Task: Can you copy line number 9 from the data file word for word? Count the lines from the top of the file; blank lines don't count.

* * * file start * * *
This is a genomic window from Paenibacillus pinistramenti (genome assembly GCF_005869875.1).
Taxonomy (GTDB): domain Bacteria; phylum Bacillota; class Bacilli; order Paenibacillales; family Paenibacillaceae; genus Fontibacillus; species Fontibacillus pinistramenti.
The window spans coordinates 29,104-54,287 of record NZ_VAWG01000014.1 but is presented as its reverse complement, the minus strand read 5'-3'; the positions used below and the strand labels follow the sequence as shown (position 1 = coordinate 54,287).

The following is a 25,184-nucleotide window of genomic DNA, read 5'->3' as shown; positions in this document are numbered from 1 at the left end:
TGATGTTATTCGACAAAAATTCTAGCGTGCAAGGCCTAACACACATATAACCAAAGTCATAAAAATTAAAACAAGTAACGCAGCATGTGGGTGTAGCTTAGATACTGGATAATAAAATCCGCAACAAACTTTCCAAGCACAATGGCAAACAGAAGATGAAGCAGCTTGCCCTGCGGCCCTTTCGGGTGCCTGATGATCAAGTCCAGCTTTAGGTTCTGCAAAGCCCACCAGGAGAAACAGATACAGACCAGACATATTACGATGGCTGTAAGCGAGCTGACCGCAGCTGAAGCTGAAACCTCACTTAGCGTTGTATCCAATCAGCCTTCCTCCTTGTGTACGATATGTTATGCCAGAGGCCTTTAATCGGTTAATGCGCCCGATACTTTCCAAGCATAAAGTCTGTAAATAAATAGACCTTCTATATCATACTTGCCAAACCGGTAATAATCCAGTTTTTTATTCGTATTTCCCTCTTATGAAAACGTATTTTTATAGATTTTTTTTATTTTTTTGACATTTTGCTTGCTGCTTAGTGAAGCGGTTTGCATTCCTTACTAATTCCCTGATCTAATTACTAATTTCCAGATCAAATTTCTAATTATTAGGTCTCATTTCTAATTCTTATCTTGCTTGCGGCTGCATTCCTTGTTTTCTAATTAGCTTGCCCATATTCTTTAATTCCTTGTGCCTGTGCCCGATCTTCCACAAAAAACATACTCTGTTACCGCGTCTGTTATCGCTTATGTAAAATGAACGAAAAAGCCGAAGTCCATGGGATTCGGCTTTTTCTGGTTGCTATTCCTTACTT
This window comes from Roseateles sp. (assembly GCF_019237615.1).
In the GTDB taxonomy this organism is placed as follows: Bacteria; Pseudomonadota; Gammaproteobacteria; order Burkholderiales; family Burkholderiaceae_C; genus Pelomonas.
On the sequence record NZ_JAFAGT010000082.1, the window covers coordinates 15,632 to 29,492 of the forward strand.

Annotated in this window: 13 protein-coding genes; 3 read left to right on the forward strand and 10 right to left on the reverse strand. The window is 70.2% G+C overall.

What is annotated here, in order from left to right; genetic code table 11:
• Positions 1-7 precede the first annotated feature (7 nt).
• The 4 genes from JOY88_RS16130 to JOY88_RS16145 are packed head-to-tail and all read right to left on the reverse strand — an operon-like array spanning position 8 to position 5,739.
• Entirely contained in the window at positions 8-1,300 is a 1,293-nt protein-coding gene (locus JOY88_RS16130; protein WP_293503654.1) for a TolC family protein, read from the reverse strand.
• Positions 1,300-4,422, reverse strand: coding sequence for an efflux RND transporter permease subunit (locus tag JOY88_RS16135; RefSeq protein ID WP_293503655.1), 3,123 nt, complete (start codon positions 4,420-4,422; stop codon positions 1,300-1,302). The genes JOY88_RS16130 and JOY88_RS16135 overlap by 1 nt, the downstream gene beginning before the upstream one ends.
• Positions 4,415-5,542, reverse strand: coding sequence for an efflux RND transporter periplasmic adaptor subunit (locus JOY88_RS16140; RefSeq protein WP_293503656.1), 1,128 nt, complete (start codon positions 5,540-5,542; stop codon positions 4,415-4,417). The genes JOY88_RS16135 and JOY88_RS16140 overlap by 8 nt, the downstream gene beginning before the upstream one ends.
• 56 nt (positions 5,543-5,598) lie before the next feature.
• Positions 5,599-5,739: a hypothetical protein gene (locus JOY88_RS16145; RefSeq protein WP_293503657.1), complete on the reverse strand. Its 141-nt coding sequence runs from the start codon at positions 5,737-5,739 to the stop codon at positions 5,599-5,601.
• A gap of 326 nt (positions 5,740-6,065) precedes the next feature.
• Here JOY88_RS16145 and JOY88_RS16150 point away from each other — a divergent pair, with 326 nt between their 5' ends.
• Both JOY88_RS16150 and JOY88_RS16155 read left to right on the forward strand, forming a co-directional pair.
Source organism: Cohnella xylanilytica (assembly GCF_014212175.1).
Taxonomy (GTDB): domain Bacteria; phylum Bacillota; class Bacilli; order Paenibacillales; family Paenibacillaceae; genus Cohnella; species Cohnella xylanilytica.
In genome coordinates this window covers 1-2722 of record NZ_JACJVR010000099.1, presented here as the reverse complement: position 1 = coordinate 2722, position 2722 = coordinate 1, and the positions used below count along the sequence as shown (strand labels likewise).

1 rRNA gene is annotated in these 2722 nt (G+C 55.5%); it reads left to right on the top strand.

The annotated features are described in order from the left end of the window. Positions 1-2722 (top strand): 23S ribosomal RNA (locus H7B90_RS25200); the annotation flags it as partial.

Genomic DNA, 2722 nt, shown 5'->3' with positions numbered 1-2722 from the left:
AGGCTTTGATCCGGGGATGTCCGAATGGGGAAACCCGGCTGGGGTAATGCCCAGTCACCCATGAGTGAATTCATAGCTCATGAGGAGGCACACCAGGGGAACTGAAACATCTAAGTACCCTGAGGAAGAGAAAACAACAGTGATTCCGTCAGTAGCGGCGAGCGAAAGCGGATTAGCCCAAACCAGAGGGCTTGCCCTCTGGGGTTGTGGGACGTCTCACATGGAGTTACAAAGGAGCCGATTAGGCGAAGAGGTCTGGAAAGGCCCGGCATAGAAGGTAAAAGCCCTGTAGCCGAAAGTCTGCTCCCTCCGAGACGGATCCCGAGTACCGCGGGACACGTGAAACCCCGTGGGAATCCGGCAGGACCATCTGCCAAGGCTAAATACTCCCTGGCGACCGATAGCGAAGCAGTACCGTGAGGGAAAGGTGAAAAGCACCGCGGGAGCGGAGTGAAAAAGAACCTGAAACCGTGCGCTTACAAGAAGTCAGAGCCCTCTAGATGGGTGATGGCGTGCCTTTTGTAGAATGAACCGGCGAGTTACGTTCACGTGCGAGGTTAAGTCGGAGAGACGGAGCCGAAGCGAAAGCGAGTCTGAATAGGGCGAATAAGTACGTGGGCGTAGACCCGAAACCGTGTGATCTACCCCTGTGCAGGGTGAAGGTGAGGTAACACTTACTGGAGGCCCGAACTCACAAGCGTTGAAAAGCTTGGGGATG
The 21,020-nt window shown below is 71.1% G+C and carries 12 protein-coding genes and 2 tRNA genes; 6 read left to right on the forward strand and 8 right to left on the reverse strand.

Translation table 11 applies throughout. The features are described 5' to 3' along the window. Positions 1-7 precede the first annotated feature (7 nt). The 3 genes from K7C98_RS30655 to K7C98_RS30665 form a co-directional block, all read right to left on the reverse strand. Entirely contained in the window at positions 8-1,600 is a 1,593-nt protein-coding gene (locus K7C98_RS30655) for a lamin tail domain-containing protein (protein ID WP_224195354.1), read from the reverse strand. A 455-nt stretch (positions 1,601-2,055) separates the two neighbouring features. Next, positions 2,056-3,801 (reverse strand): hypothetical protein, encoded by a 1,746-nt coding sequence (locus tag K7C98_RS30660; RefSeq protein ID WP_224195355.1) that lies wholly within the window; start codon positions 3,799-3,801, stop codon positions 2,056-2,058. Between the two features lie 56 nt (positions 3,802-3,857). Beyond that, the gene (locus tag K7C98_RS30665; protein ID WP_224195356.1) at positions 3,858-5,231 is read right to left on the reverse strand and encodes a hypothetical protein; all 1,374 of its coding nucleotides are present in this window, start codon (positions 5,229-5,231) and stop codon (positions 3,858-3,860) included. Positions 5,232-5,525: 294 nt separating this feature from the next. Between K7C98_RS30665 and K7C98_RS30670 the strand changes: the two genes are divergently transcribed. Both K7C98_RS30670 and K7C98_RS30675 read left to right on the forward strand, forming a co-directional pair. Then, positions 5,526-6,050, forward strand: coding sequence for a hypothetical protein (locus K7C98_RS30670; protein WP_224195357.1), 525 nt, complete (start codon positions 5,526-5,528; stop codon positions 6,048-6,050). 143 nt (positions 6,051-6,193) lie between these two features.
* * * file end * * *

Annotated in this window: 13 protein-coding genes; 3 read left to right on the forward strand and 10 right to left on the reverse strand. The window is 70.2% G+C overall.